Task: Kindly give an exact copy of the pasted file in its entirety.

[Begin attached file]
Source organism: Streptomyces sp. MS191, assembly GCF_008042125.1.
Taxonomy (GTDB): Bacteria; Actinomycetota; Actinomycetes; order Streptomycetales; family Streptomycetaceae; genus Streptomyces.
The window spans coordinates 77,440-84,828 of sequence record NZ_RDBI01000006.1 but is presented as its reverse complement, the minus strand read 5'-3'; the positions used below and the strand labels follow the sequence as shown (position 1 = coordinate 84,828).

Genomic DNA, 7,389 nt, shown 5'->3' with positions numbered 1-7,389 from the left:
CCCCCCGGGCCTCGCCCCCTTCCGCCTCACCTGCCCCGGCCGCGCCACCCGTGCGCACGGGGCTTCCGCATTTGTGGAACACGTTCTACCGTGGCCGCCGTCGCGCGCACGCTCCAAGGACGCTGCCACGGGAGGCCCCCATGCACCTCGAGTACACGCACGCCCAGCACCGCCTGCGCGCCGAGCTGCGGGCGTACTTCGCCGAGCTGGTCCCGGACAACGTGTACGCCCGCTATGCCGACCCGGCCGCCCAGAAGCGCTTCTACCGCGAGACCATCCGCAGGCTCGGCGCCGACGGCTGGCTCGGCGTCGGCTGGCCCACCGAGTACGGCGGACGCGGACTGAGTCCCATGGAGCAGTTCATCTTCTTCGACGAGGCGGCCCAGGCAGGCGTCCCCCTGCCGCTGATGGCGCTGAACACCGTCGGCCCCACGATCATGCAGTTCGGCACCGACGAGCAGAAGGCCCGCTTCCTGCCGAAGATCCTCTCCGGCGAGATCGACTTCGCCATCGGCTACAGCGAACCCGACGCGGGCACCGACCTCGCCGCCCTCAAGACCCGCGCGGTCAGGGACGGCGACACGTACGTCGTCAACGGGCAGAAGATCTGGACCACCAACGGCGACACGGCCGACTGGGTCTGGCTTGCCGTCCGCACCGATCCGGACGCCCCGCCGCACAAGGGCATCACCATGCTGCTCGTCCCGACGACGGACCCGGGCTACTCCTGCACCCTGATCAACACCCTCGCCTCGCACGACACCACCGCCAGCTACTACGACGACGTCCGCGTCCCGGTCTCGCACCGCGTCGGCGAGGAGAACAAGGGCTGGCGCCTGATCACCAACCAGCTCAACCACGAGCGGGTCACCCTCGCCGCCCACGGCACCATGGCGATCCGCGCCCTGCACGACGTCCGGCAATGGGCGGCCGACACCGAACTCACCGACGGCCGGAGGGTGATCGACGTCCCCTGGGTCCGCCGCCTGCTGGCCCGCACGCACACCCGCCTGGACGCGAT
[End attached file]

Source organism: Streptomyces sp. MS191, assembly GCF_008042125.1.
Taxonomy (GTDB): Bacteria; Actinomycetota; Actinomycetes; order Streptomycetales; family Streptomycetaceae; genus Streptomyces.
The window spans coordinates 77,440-84,828 of sequence record NZ_RDBI01000006.1 but is presented as its reverse complement, the minus strand read 5'-3'; the positions used below and the strand labels follow the sequence as shown (position 1 = coordinate 84,828).

Genomic DNA, 7,389 nt, shown 5'->3' with positions numbered 1-7,389 from the left:
CCCCCCGGGCCTCGCCCCCTTCCGCCTCACCTGCCCCGGCCGCGCCACCCGTGCGCACGGGGCTTCCGCATTTGTGGAACACGTTCTACCGTGGCCGCCGTCGCGCGCACGCTCCAAGGACGCTGCCACGGGAGGCCCCCATGCACCTCGAGTACACGCACGCCCAGCACCGCCTGCGCGCCGAGCTGCGGGCGTACTTCGCCGAGCTGGTCCCGGACAACGTGTACGCCCGCTATGCCGACCCGGCCGCCCAGAAGCGCTTCTACCGCGAGACCATCCGCAGGCTCGGCGCCGACGGCTGGCTCGGCGTCGGCTGGCCCACCGAGTACGGCGGACGCGGACTGAGTCCCATGGAGCAGTTCATCTTCTTCGACGAGGCGGCCCAGGCAGGCGTCCCCCTGCCGCTGATGGCGCTGAACACCGTCGGCCCCACGATCATGCAGTTCGGCACCGACGAGCAGAAGGCCCGCTTCCTGCCGAAGATCCTCTCCGGCGAGATCGACTTCGCCATCGGCTACAGCGAACCCGACGCGGGCACCGACCTCGCCGCCCTCAAGACCCGCGCGGTCAGGGACGGCGACACGTACGTCGTCAACGGGCAGAAGATCTGGACCACCAACGGCGACACGGCCGACTGGGTCTGGCTTGCCGTCCGCACCGATCCGGACGCCCCGCCGCACAAGGGCATCACCATGCTGCTCGTCCCGACGACGGACCCGGGCTACTCCTGCACCCTGATCAACACCCTCGCCTCGCACGACACCACCGCCAGCTACTACGACGACGTCCGCGTCCCGGTCTCGCACCGCGTCGGCGAGGAGAACAAGGGCTGGCGCCTGATCACCAACCAGCTCAACCACGAGCGGGTCACCCTCGCCGCCCACGGCACCATGGCGATCCGCGCCCTGCACGACGTCCGGCAATGGGCGGCCGACACCGAACTCACCGACGGCCGGAGGGTGATCGACGTCCCCTGGGTCCGCCGCCTGCTGGCCCGCACGCACACCCGCCTGGACGCGAT